Bautista is contacted by a Mr. Tanaka (Hiroyuki Sanada, forced to bring back the 1980s trope of the evil Japanese billionaire, it’s reductive), who asks him to pull off the 200 million dollar heist inside a vault before the zombie infected city is nuked to kingdom come. He must assemble his team, as George Clooney once did exactly 20 years earlier, and get it out within the time limit. So now it’s a mix of Soderbergh, Romero and John Carpenter, a very strange mix of influences. Instead of a bomb in the neck, it’s the looming nuclear wasteland warned by very deadpan Starship Troopers-style news reports throughout the film. Of course, his daughter, played by Ella Purnell, will insist on going along to rescue a few “Las Vegas refugees” trapped in migrant camps and displaced from their homes. An assortment of characters will join her. Hence the tension and drama of the plot.
If you came for the action and the gore, you will get plenty of both. Freed of his corporate IP prison, Snyder can engage in as much of the old ultra-violence as he wants, and he does. What’s interesting is his choice on how to present his zombies: rather than being mindless beings, they have an entire alien society of their own within the casinos. That’s not a spoiler to say, and the ways it plays out makes the eventual blowout between zombies and humans have actual emotional stakes. These aren’t especially poignant stakes, and more serving as just enough motivation so that the eventual bloodbaths don’t feel unjustified. But giving the zombies themselves a collective character arc, albeit a pretty simplistic one, is a swerve most of them don’t take. Most stunningly of all, cinema’s most gleeful purveyor of restorative violence actually posits that the conflicts could’ve been avoided altogether if not for the greed of the most powerful among us.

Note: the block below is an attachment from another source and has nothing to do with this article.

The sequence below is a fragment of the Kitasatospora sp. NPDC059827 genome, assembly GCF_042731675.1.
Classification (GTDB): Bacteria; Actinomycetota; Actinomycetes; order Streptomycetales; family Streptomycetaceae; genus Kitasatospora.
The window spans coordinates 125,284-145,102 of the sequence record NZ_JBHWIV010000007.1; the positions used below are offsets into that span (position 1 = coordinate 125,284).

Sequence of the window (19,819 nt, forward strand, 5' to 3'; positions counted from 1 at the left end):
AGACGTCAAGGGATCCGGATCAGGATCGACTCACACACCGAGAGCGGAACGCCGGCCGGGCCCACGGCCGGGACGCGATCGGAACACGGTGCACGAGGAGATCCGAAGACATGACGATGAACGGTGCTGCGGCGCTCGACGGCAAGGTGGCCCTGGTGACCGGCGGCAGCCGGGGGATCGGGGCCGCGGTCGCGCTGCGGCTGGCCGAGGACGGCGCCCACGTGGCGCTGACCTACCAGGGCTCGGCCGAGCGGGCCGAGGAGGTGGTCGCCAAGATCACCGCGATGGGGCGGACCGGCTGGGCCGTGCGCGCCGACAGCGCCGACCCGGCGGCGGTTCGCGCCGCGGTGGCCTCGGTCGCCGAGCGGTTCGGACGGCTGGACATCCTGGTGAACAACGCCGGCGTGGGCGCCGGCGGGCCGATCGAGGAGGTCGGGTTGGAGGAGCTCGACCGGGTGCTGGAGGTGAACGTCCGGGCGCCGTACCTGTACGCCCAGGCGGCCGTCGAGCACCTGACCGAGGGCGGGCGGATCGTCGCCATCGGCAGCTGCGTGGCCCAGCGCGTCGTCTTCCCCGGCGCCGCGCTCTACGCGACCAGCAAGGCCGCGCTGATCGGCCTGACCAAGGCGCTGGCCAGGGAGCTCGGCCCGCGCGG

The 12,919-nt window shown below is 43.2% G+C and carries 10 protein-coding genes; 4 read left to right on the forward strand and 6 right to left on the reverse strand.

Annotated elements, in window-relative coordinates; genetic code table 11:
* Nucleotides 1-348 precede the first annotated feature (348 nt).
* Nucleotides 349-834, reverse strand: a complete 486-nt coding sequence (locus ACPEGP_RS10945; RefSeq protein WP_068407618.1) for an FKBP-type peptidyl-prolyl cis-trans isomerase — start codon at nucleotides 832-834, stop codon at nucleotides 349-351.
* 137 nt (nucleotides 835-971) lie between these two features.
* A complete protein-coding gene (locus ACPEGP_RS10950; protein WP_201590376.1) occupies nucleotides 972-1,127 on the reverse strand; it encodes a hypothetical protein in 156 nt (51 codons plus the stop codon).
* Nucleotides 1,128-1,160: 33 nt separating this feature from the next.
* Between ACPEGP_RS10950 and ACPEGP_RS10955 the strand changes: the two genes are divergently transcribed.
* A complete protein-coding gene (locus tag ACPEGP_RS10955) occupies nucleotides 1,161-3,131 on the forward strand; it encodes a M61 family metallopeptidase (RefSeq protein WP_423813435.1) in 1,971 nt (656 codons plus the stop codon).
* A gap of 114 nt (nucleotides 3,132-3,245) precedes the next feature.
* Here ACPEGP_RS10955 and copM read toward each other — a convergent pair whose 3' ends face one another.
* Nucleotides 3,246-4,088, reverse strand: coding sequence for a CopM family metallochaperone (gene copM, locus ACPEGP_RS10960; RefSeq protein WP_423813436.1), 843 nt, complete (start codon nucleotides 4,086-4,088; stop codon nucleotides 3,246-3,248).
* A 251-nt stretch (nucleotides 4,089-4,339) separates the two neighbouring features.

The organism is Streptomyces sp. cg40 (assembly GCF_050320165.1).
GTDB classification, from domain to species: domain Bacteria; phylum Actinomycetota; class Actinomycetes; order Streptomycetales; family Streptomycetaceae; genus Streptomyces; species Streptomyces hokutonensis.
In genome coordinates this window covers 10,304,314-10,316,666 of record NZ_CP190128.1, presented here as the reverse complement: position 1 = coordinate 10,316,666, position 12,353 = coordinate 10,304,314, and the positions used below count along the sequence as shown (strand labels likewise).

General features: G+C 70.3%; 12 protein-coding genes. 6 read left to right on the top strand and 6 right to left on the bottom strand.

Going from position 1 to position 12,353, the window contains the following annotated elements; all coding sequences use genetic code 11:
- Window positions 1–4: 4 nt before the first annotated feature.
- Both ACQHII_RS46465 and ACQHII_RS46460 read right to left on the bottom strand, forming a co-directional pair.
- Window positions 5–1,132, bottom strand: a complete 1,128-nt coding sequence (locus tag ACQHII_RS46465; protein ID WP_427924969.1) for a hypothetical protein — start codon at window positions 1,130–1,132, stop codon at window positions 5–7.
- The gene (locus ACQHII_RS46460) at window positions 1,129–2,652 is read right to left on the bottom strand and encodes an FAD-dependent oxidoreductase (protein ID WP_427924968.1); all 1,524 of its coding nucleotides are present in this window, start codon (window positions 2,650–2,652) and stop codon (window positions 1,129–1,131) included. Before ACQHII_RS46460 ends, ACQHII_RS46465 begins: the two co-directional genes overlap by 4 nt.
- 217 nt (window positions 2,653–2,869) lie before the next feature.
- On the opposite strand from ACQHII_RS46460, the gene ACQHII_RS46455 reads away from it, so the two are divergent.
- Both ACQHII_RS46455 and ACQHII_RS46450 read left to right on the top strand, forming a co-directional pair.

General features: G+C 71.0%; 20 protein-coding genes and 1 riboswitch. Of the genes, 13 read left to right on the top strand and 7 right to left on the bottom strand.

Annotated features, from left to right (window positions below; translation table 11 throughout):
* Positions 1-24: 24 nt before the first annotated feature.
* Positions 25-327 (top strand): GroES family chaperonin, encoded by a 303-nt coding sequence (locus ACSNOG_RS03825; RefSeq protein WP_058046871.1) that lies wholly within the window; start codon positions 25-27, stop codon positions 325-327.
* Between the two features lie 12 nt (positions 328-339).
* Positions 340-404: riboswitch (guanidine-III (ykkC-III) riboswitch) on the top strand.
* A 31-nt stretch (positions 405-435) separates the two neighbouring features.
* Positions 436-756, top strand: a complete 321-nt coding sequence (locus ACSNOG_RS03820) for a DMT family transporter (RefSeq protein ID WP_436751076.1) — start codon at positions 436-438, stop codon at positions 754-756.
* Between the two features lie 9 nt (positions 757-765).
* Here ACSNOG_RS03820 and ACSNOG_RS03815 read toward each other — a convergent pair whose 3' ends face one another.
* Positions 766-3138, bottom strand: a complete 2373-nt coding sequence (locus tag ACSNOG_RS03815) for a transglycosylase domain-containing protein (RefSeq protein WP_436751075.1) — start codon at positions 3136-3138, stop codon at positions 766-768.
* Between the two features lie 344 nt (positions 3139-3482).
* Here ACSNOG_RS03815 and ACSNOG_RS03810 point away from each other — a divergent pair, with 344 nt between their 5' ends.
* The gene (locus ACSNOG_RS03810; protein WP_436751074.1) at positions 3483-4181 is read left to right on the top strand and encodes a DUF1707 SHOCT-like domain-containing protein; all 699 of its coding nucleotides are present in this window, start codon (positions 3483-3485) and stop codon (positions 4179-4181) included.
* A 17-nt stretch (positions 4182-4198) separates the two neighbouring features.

Don’t confuse that as Snyder going full anti-capitalist, it is the barest of swings in that direction. But this is the last person you’d ever expect to take the kinds of swings he’s taking, even if the results end up feeling really uneven for the most part. I did enjoy myself, even if most of the cast is here to be dispatched in various gory fashions. This is a dumb movie that knows it’s dumb, but has a few surprisingly interesting nuances as it moves forward and the action ramps up. Does it have a zombie tiger just because? Of course it has a zombie tiger! And because it presents its silliest elements without the slightest bit of self-conscious shame, it ends up working. If only he’d brought this energy to the rest of his work before this point.
But I feel like his fanbase will hate it because there are no moral absolutes here and because their favorite characters aren’t there. I hope he does more like this, because it’s his strongest work yet. I’ve never been his fan before, but maybe I could become one, with time. It’s an uneven movie, but it’s a fun uneven movie, and it never compromises that. Sometimes you need cheese, this has it. And if you normally can’t stand his movies, you might actually get something out of this.
I give Army of the Dead a B.